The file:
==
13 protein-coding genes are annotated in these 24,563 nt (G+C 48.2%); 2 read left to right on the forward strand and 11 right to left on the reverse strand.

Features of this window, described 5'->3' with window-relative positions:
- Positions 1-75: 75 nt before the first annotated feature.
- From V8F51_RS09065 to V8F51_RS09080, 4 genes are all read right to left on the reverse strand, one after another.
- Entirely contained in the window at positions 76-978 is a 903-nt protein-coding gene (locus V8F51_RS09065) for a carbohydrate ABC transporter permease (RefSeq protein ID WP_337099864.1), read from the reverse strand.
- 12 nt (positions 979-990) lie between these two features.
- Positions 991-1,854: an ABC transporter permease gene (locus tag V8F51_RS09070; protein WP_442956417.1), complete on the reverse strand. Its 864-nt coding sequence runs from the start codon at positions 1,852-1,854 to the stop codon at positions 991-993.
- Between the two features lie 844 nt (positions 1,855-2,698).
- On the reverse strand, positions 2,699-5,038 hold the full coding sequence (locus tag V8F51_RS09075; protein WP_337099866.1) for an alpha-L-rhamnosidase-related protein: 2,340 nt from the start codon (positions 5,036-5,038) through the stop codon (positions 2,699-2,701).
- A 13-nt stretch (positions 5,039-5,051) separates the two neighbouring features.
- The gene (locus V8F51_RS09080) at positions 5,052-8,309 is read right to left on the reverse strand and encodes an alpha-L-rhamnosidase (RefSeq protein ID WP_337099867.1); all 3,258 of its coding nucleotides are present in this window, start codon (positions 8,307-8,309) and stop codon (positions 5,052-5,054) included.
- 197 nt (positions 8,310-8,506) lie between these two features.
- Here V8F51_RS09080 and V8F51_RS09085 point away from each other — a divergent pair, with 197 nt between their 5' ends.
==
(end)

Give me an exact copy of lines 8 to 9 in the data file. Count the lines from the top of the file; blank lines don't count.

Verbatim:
- Between the two features lie 844 nt (positions 1,855-2,698).
- On the reverse strand, positions 2,699-5,038 hold the full coding sequence (locus tag V8F51_RS09075; protein WP_337099866.1) for an alpha-L-rhamnosidase-related protein: 2,340 nt from the start codon (positions 5,036-5,038) through the stop codon (positions 2,699-2,701).